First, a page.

People need hope. Whether you hope or not the finale remains the same, but it’s the process that makes the difference and it’s the process that matters. Even though the result doesn’t vary a little. I’m not sure I would be more satisfied with the happy end of the novel. Of course, I wouldn’t. With it the original story of Charlie Gordon would doubtlessly become more romantic and sentimental, but less believable trite take-it-easy pieces I’m so skeptical if not to say cynical about. However, it doesn’t mean I like much the way Daniel Keyes leads me to the very expected end, for either sublimation or, at least, temporary consolation is still strongly desirable along the road. I’ve been awaiting for it, but haven’t caught even the transparent hint, even the weak shadow of it.
I remember the joy that every required comma or period, apostrophe or vowel brought with them in the beginning and how every missed one took it away, replacing it with sorrow and total emtpiness in the end, closing the circle, finishing where it started. No light at all. ‘It’s life’, they will answer. No doubt it is, but why have people invented that goddamned art then?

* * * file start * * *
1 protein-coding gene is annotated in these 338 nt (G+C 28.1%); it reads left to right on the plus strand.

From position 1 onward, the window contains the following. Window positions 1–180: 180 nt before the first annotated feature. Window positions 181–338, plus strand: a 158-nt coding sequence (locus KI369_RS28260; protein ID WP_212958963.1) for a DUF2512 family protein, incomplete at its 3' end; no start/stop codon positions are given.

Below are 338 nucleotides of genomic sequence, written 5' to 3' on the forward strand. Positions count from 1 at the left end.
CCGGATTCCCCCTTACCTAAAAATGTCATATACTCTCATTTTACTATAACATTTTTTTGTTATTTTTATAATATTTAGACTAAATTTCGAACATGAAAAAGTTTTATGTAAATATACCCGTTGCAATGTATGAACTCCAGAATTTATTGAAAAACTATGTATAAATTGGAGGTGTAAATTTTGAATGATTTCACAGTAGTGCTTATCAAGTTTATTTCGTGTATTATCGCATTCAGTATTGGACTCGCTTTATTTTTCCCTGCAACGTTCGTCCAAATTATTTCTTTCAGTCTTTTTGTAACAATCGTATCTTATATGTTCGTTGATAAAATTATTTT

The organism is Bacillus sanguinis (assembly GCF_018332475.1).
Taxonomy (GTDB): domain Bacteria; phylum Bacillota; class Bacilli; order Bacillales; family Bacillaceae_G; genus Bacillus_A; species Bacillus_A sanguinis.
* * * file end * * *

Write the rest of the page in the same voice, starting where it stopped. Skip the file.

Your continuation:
I’m not the one to think that literature should only entertain or create alternative reality that doesn’t reflect the existing one. I’m not the one to avoid suffering from words either. Meanwhile, something went wrong with Keyes’s novel: it appears to be too hard to go through such a stressful text masterly presented in the form of impartial, truthfully looking progress reports keeping you permanently strained and frustrated, preventing you from affording any hope inside, leaving you completely upset and desparate. Being emotionally exhausted, I’m trying to identify my perception of what I’ve read and can’t define it yet. I’m certainly excited, but no ideas in what way.
The title is perfect at any rate.